The plantar fasciitis is an overuse injury involving the plantar fascia. A tough, fibrous band of tissue that supports the longitudinal arch of the foot. Also known as jogger’s heel, tennis heel, or Policeman’s heel. Plantar fasciitis is one of the most common injuries affecting athletes and individuals who are constantly on their feet for a long period of time.
Severe heel pain usually is described as knife-like, especially during the first few steps in the morning. According to the American Academy of Podiatric Sports Medicine, heel pain is the most common presenting symptom of patients who seek treatment from podiatric practitioners. Buchbinder (2004) estimates that each year, 10% of foot injuries associated with running are attributable to plantar fasciitis.
The feet support the weight of the entire body, playing a critical role in stability, locomotion, and propulsion. Therefore any injury or pain involving the feet should be a cause of concern. Plantar fasciitis is a painful and debilitating condition that involves immediate treatment and intensive rehabilitation. Therefore, preventive exercises, early detection, and time management are very important.
Anatomy of the Plantar Fasciitis
The feet perform two functions that require a high degree of stability: weight-bearing and propulsion. Moreover, the foot must be flexible and tensile enough to accommodate uneven surfaces or terrain and absorb shock when walking (Bolgla & Malone, 2004). Evolution enabled humans to walk upright in a locomotive fashion.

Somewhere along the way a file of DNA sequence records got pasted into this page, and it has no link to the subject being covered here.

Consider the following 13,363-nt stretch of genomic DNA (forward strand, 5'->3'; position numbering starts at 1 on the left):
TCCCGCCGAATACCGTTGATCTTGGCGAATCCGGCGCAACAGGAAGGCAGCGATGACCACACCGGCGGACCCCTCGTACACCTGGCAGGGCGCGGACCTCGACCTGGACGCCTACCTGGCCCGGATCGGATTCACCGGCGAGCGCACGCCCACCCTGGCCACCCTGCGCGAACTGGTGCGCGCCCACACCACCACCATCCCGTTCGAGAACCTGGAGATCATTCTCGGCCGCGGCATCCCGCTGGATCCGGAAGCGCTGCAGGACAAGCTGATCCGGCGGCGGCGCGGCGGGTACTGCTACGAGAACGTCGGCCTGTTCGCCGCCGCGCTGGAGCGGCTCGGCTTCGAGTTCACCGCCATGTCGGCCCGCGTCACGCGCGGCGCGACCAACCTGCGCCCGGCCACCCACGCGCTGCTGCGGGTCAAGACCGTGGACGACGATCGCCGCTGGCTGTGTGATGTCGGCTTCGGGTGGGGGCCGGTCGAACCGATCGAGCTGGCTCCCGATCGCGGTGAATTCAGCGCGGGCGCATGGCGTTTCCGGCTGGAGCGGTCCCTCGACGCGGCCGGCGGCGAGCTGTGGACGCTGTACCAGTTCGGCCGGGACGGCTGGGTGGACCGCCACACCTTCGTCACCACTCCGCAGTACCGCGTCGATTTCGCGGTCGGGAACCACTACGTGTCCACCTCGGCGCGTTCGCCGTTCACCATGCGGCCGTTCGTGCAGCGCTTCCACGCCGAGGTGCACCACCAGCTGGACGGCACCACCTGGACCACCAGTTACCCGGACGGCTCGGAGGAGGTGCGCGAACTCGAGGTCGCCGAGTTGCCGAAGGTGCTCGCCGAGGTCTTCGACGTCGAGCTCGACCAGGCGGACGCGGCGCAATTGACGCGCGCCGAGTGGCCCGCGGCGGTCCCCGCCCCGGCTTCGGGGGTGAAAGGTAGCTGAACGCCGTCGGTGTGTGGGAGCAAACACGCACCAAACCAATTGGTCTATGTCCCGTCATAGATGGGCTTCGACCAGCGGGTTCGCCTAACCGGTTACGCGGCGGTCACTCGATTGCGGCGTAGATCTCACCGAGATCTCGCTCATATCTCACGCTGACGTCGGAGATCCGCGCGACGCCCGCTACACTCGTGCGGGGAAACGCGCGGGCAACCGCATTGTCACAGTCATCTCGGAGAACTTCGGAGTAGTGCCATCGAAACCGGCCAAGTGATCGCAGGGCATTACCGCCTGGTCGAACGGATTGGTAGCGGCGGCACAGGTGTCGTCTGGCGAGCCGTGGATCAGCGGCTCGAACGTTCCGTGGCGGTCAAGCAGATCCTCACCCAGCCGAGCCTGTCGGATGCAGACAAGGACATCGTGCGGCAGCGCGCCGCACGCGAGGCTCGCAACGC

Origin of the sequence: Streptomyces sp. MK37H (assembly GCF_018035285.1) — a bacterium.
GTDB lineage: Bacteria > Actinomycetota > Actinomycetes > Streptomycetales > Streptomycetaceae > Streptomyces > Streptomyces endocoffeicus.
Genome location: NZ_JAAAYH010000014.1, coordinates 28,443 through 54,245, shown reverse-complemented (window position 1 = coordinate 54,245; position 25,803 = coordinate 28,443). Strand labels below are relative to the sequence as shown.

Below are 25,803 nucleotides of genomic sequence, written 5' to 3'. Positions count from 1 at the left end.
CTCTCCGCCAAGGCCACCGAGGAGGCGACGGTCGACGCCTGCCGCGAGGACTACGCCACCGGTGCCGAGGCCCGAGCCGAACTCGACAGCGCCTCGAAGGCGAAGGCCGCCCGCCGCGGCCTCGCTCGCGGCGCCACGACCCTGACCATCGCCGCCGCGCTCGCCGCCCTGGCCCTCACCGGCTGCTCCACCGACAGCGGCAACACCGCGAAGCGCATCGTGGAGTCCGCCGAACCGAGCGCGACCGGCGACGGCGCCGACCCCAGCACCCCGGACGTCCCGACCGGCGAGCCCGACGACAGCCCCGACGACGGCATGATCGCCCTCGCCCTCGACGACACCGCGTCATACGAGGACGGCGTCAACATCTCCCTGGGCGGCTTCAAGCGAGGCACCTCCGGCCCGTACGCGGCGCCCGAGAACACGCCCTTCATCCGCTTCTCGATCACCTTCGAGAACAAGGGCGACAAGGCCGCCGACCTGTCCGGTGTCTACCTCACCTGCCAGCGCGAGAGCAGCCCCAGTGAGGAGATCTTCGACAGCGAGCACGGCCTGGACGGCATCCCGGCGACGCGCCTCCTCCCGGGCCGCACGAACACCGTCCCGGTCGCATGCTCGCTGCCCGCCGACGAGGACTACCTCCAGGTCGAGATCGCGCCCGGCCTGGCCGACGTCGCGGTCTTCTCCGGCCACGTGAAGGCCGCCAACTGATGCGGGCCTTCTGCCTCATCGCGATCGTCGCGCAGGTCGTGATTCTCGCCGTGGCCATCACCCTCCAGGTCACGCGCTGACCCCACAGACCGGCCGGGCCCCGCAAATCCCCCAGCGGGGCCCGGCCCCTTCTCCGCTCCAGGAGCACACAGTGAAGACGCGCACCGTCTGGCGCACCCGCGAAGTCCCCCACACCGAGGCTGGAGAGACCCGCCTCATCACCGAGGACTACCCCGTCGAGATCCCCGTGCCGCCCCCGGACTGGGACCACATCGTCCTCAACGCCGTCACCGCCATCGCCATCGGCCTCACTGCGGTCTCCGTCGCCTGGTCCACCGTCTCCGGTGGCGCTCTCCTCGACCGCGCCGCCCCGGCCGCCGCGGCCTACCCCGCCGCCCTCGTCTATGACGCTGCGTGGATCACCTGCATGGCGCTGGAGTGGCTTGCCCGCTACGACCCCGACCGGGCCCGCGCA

This form of motion is energy-saving, and it allows us to use our hands to perform other activities; however, bipedalism can place a great amount of stress on the lower extremities, especially the on feet.
The continuous exposure to stress is clearly evident in the anatomical structure of the foot. Each foot is composed of 28 bones, 33 joints, 19 muscles occurring in 4 layers, and a network of blood vessels, nerves, and soft tissues. The feet are supported by a total of 56 bones, a number that represents 25% of the bones in the human body.
The arch is the most important structure of the feet, as it endures the entire body weight and absorbs a great amount of stress every time the body thrusts the feet with each stride. Therefore, any alteration or injury involving the arches can have a drastic effect on balance and gait.
The foot has three arches: the medial longitudinal arch, the lateral longitudinal arch, and the transverse arch. The medial longitudinal arch, the highest arch, functions as the chief load-bearing structure in the foot (Glasoe, Yack & Saltzman, 1999).
The plantar fascia is a nonelastic, tough band of tissue that runs from the calcaneus, or heel bone, to the heads of the long bones – the bones that form the ball of your foot. The plantar fascia forms the arch of the foot.
It provides stability during stance, gait, and other weight-bearing activities. Plantar nerves mediate pain sensations around and within the fascia. To help absorb the shock of walking, a fat pad in the heel bone coves the plantar fascia. A damaged plantar fascia, most especially at its attachment point on the heel bone, may give rise to plantar fasciitis.
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Rick Kaselj, MS